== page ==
Three Reasons to Include a Concise Summary of the Gospel in Every Sermon

Timothy Raymond: Among conservative evangelicals, there’s a longstanding, friendly debate over whether or not every sermon should include a concise summary of the gospel message. By this I’m not talking about the use of a gospel-centered hermeneutic which connects every passage of Scripture to the person and work of Jesus, say, the approach to Bible interpretation taught by Graeme Goldsworthy or Edmund Clowney. Instead, I’m talking about inserting, somewhere in your sermon, hopefully in a natural way that connects to the rest of the message, a short explanation of the main truths about who Jesus is and what he has done (in perhaps 2-6 minutes), along with an exhortation to repent and believe. While this approach is admittedly not followed by every conservative, evangelical preacher, perhaps the best-known proponent and model of including a gospel summary in (nearly) every sermon is Mark Dever, pastor of Capitol Hill Baptist Church in Washington, DC. For a wonderful example of what I’m talking about, consider

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Why every preacher needs “The Doctor”

Darryl Dash: When I taught preaching, I’d assign Preaching and Preachers by Dr. Martyn Lloyd-Jones (“The Doctor”). I also assigned a weekly reading report. The reactions were priceless. What could this opinionated old preacher have to teach us today? As it turns out, a lot. Lloyd-Jones does have his opinionated moments. “I believe in wearing a gown in the pulpit,” he writes — advice I’ve never taken. But he expresses many views that I have adopted, and he expresses them strongly. For instance: The work of preaching is the highest and the greatest and the most glorious calling to which anyone can ever be called. If you want something in addition to that I would say without any hesitation that the most urgent need in the Christian Church today is true preaching; and as it is the greatest and the most urgent need in the Church, it is obviously the greatest need of the world also. Every time I pick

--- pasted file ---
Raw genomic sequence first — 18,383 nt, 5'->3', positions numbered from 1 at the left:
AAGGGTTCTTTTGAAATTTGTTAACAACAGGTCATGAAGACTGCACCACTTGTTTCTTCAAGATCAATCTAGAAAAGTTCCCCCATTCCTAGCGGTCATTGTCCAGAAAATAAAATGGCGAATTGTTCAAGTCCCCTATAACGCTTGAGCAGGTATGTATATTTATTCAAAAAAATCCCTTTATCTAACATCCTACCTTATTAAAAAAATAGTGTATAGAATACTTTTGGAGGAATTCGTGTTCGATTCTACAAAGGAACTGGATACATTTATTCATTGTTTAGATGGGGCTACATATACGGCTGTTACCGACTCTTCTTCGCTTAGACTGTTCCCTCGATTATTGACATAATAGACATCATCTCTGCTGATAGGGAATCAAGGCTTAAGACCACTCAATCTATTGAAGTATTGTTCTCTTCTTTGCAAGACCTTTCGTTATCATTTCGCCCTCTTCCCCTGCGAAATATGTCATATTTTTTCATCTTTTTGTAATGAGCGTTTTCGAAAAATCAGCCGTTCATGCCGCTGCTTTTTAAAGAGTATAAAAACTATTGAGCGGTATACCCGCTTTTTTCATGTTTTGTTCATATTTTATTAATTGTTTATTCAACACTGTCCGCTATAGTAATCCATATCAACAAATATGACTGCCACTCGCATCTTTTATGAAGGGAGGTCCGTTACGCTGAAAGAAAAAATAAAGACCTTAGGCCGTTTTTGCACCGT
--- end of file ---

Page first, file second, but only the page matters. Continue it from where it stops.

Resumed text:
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3 Principles to Communicate the Bible

Michael Kelley: Christians are communicators. While some Christians may be more or less gifted in communication, all Christians are “witnesses.” Since we have been born again into Christ and witness personally the power of the gospel, we are to bear witness of what we have seen and heard: “But you will receive power when the Holy Spirit has come on you, and you will be My witnesses in Jerusalem, in all Judea and Samaria, and to the ends of the earth” (Acts 1:8). It is expected. Jesus did not say “you might be” or “from time to time you could be,” but instead “you will.” We have been issued a divine summon, and we must appear and testify. This is not optional. All of us, whether we are a plumber or a preacher, a poet or a pastor, are communicators of the gospel. We communicate truths about God and His Word. We communicate the gospel in our homes, our jobs, with our

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The 5 C’s of Preaching

Jared Wilson: What are the basic elements of biblical preaching? How do you know you’re preaching a Christian sermon and not simply giving a religious or spiritual lecture? While I think gospel-centered expository proclamation is the best approach to fulfilling the biblical call to preach, this exercise could probably use some more filling out. And since preachers like alliteration and lists, I thought I might suggest a checklist reflecting what I propose to be the irreduceable complexity of true Christian preaching. Next time you’re preparing a sermon, maybe keep these questions in mind. Or, after the next time you preach, share this list with your fellow elders or another team of trusted advisors and ask them to apply the questions to your delivered message. 1. Is your sermon CONTEXTUAL? The word contextual is important. It’s more specific than simply asking if the message is textual, because a lot of preachers use Bible verses in their sermons, and by this they